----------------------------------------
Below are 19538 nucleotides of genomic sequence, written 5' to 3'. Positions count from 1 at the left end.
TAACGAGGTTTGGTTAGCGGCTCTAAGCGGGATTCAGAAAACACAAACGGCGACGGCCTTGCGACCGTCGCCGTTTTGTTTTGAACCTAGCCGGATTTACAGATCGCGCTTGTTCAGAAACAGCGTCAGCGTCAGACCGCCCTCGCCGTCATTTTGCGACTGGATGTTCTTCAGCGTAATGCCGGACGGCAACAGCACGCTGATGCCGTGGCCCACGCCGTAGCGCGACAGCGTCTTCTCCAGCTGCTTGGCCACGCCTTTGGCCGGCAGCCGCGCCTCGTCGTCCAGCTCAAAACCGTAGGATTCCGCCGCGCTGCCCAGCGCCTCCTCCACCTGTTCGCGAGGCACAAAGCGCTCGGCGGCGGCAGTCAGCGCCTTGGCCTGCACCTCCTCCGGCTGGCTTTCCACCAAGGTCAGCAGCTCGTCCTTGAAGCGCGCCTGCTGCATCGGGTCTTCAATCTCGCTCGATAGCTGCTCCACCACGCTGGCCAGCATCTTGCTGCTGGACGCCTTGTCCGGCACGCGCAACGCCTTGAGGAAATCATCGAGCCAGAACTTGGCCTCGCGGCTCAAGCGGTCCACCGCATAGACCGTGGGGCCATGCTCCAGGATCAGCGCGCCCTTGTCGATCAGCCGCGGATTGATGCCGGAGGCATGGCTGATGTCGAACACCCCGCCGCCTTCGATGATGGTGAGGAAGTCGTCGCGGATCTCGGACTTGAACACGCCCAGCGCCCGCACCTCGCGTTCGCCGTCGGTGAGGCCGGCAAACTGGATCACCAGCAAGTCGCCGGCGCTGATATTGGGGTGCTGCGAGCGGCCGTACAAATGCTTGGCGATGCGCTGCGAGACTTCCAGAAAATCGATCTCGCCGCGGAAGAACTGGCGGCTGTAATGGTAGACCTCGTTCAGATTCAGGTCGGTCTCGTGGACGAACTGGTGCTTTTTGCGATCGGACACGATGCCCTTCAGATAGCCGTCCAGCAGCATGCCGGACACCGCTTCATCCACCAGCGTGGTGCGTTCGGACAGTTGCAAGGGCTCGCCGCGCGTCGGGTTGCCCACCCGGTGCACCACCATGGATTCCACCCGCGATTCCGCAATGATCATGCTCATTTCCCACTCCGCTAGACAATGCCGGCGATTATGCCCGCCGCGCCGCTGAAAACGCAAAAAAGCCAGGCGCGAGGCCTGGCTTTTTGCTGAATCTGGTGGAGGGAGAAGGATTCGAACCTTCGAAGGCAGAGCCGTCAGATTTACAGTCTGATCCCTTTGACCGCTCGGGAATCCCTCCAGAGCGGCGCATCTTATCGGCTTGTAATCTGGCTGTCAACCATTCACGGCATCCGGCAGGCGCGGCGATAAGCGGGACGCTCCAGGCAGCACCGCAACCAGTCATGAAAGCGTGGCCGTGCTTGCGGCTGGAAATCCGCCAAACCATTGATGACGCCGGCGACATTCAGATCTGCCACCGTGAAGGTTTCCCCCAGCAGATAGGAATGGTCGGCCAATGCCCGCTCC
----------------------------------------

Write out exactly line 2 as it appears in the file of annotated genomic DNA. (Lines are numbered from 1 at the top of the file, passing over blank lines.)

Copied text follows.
TAACGAGGTTTGGTTAGCGGCTCTAAGCGGGATTCAGAAAACACAAACGGCGACGGCCTTGCGACCGTCGCCGTTTTGTTTTGAACCTAGCCGGATTTACAGATCGCGCTTGTTCAGAAACAGCGTCAGCGTCAGACCGCCCTCGCCGTCATTTTGCGACTGGATGTTCTTCAGCGTAATGCCGGACGGCAACAGCACGCTGATGCCGTGGCCCACGCCGTAGCGCGACAGCGTCTTCTCCAGCTGCTTGGCCACGCCTTTGGCCGGCAGCCGCGCCTCGTCGTCCAGCTCAAAACCGTAGGATTCCGCCGCGCTGCCCAGCGCCTCCTCCACCTGTTCGCGAGGCACAAAGCGCTCGGCGGCGGCAGTCAGCGCCTTGGCCTGCACCTCCTCCGGCTGGCTTTCCACCAAGGTCAGCAGCTCGTCCTTGAAGCGCGCCTGCTGCATCGGGTCTTCAATCTCGCTCGATAGCTGCTCCACCACGCTGGCCAGCATCTTGCTGCTGGACGCCTTGTCCGGCACGCGCAACGCCTTGAGGAAATCATCGAGCCAGAACTTGGCCTCGCGGCTCAAGCGGTCCACCGCATAGACCGTGGGGCCATGCTCCAGGATCAGCGCGCCCTTGTCGATCAGCCGCGGATTGATGCCGGAGGCATGGCTGATGTCGAACACCCCGCCGCCTTCGATGATGGTGAGGAAGTCGTCGCGGATCTCGGACTTGAACACGCCCAGCGCCCGCACCTCGCGTTCGCCGTCGGTGAGGCCGGCAAACTGGATCACCAGCAAGTCGCCGGCGCTGATATTGGGGTGCTGCGAGCGGCCGTACAAATGCTTGGCGATGCGCTGCGAGACTTCCAGAAAATCGATCTCGCCGCGGAAGAACTGGCGGCTGTAATGGTAGACCTCGTTCAGATTCAGGTCGGTCTCGTGGACGAACTGGTGCTTTTTGCGATCGGACACGATGCCCTTCAGATAGCCGTCCAGCAGCATGCCGGACACCGCTTCATCCACCAGCGTGGTGCGTTCGGACAGTTGCAAGGGCTCGCCGCGCGTCGGGTTGCCCACCCGGTGCACCACCATGGATTCCACCCGCGATTCCGCAATGATCATGCTCATTTCCCACTCCGCTAGACAATGCCGGCGATTATGCCCGCCGCGCCGCTGAAAACGCAAAAAAGCCAGGCGCGAGGCCTGGCTTTTTGCTGAATCTGGTGGAGGGAGAAGGATTCGAACCTTCGAAGGCAGAGCCGTCAGATTTACAGTCTGATCCCTTTGACCGCTCGGGAATCCCTCCAGAGCGGCGCATCTTATCGGCTTGTAATCTGGCTGTCAACCATTCACGGCATCCGGCAGGCGCGGCGATAAGCGGGACGCTCCAGGCAGCACCGCAACCAGTCATGAAAGCGTGGCCGTGCTTGCGGCTGGAAATCCGCCAAACCATTGATGACGCCGGCGACATTCAGATCTGCCACCGTGAAGGTTTCCCCCAGCAGATAGGAATGGTCGGCCAATGCCCGCTCC